Screen Size: What size screen you choose is really a matter of personal preference. My current laptop has a 13.3" screen, which is extremely popular among laptop manufacturers, and I like it. I have migrated over the years from a 15.6" screen to a 14" and now a 13.3". Even though my eyes are not as good as they were when I was younger, I have no problem seeing things on my 13.3" screen. Many models offer a 15.6" screen, but I wouldn't recommend going larger than that. Remember that a bigger screen generally means a heavier laptop and shorter battery life, but that may be worth the trade-off depending on your usage.

Resolution: If you have a choice of resolutions on the screen, choose a higher resolution option if you intend to plug external monitors into your laptop and use it primarily in that arrangement. Higher-resolution screens mean that everything will be sharper, but also smaller. As such, it does little good to get a high-resolution screen that renders everything so small that you can barely see it. If you are connecting to an external monitor, this typically is not an issue because the external monitors are so much larger. The native resolution on my Dell XPS 13 is an amazing 3,200 x 1,800. However, it made some things so small that I could barely see them. I reduced the resolution to 1,920 x 1,080, and I could see things much better.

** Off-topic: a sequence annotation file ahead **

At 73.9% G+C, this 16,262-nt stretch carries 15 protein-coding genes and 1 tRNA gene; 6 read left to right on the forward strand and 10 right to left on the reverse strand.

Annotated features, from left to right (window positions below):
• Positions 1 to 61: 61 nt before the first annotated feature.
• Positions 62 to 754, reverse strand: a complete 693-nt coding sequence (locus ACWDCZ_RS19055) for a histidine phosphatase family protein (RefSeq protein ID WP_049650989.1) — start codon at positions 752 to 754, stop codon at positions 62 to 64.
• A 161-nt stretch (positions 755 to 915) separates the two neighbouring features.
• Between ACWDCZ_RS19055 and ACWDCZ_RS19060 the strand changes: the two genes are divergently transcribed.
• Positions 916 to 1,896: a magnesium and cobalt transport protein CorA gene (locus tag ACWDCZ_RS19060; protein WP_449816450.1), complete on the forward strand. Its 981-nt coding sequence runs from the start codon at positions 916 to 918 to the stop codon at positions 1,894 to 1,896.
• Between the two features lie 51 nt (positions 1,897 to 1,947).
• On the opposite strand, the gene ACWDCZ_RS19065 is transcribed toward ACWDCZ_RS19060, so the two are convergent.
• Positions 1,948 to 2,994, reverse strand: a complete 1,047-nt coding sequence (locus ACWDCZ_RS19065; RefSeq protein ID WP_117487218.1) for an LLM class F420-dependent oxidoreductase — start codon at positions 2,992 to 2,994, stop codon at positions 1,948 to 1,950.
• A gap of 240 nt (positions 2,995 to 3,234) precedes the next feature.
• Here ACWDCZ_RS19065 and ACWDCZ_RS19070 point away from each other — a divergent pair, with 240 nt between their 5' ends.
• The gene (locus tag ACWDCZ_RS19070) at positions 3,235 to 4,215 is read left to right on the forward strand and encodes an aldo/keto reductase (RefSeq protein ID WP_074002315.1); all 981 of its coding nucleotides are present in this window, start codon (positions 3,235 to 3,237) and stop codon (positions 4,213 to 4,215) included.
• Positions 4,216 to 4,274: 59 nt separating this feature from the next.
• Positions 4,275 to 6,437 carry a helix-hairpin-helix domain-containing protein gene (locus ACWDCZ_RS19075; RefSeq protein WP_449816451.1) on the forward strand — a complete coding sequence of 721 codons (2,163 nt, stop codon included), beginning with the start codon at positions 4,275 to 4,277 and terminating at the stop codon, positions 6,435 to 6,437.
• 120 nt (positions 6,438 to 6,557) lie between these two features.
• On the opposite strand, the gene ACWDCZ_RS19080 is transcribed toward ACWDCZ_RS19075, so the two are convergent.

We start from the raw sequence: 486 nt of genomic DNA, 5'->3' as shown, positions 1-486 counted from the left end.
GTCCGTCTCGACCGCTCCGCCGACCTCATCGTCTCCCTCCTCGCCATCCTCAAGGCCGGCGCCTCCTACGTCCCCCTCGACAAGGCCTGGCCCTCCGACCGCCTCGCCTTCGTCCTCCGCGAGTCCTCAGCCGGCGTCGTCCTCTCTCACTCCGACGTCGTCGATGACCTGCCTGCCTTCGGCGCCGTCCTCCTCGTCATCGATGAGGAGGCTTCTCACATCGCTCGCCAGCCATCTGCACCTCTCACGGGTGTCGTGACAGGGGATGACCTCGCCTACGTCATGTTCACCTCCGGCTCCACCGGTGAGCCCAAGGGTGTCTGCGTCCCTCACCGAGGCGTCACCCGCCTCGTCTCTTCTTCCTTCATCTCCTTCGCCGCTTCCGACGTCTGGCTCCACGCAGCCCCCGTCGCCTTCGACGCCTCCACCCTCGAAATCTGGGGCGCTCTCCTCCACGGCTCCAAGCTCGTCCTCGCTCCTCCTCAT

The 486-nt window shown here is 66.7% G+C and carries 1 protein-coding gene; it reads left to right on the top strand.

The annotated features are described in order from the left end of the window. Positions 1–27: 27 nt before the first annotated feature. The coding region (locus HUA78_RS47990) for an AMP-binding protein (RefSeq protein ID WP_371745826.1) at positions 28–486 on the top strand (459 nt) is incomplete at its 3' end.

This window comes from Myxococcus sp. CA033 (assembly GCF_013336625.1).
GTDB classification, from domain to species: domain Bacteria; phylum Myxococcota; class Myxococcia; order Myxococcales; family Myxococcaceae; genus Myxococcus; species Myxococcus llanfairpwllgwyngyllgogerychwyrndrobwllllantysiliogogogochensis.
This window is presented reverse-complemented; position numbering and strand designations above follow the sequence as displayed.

Touch: Many laptops now offer a touch screen. Even if you don't think you'll use it, there's no reason to avoid one of these. It's actually pretty handy when you're reading a document or scrolling down a webpage. Currently, no Apple laptop offers a touch screen, but all of its competitors in the Windows world do.

Recommendation: I recommend a 13.3" or 14" touch screen if your eyesight is good enough to see things easily on a smaller screen.

Operating System Considerations

Windows PC: If all of your software is certified to work with Windows 10, you should definitely go with Windows 10 Pro (not Home), 64 bit.

Mac PC: There are no operating system choices to make.